- NEW YORK
Marketers, looking for increased productivity and transparency in their media investments, are calling for sweeping changes and improvements in the media ecosystem. This includes transformative changes to the upfront marketplace.
ANA chairman and Procter & Gamble chief brand officer, Marc Pritchard, is encouraging marketers to take control of the media agenda, noting that returns on media investments are below industry potential.
“As stewards of business and brand growth, marketers must transform the current sub-optimal media ecosystem,” said Pritchard. “While there are benefits to the upfront, it remains an antiquated business system that needs reform. Other efforts such as cross platform measurement, brand safety, anti-fraud, data transparency, and privacy are also taking way too long and must be accelerated. This industry must constructively disrupt itself to create sustained, systemic value and that requires all marketers, publishers, broadcasters, platforms, agencies, suppliers, and trade associations to come together now.”
Some of these changes were outlined in two white papers created by the ANA Media Advisory Board, a subset of the ANA Media Leadership Committee. This group includes senior level, client-side media executives from marketers such as Bank of America, Mastercard, McDonald’s Corp., Nestle USA, Procter & Gamble, and Unilever. The Media Advisory Board focused particular attention on the upfront marketplace and the need to begin its evolution.
The driving force behind the white papers and the Advisory Board’s efforts is the myriad of challenges posed by the current climate of uncertainty starting with the COVID-19 pandemic.
“The marketing community must revisit the media buying environment and develop changes that will accommodate the new reality forced upon us,” said ANA CEO Bob Liodice. “It is a fundamental imperative to include the evolution of the upfront among those legacy systems that need change and improvement.”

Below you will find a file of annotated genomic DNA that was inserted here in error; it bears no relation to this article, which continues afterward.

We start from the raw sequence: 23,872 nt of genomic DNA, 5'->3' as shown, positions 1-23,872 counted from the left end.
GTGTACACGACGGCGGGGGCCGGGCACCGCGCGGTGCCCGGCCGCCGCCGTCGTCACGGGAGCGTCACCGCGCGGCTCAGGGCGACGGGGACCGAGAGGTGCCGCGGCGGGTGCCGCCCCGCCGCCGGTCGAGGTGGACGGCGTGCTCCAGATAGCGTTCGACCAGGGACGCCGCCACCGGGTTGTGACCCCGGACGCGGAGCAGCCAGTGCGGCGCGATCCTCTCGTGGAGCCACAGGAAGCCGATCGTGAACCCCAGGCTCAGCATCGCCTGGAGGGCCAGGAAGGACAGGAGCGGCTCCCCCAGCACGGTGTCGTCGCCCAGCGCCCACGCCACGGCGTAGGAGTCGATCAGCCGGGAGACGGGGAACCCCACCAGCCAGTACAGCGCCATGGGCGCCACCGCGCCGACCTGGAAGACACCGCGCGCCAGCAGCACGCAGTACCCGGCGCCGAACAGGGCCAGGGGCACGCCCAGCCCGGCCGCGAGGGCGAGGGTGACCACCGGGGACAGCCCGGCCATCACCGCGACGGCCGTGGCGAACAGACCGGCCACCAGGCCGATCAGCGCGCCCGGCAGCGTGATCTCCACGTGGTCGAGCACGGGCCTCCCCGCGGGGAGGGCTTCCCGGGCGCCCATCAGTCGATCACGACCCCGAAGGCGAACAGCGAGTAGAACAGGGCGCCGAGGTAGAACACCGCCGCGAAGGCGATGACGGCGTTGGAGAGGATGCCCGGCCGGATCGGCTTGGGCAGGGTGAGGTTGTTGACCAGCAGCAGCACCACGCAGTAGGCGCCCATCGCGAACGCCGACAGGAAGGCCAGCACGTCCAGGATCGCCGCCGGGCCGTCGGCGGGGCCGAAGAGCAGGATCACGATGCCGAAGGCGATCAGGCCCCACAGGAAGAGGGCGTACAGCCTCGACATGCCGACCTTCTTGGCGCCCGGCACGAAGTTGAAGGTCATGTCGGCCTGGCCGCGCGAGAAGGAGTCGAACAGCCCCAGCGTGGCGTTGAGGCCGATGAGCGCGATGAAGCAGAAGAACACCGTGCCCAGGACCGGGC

The upfront TV marketplace is traditionally a spring event where the television networks preview their upcoming fall programming. Advertisers--and their media agencies--can then buy advertising time “upfront” for the next broadcast year, which historically begins in September/October.
The report recommended that the current upfront market be delayed until greater marketplace information and clarity becomes available. This should not change the all-year negotiating process that currently exists between buyers and sellers. Nor should it change the fundamentals of marketplace transactions, with each company making its own independent determination of when and what advertising time it will purchase. Rather, it should be part of a process that is grounded in flexibility and includes, as a choice, a better-timed upfront.
“The calendar year upfront is a modification of the legacy broadcast year upfront where the same general principles apply – advertising bought and sold in advance,” the white paper read. “However, the time frame is shifted to purchase inventory in a specific calendar year upfront with the typical negotiation window occurring in the fall or early winter timeframe.”
That point was reinforced by Unilever VP of Media and Digital Engagement Rob Master, who said: “The fundamental structure of the upfront marketplace provides benefits to all parties. The timing of the marketplace to accurately forecast supply and demand has been challenging. We believe reform around the upfront approach is needed and overdue.”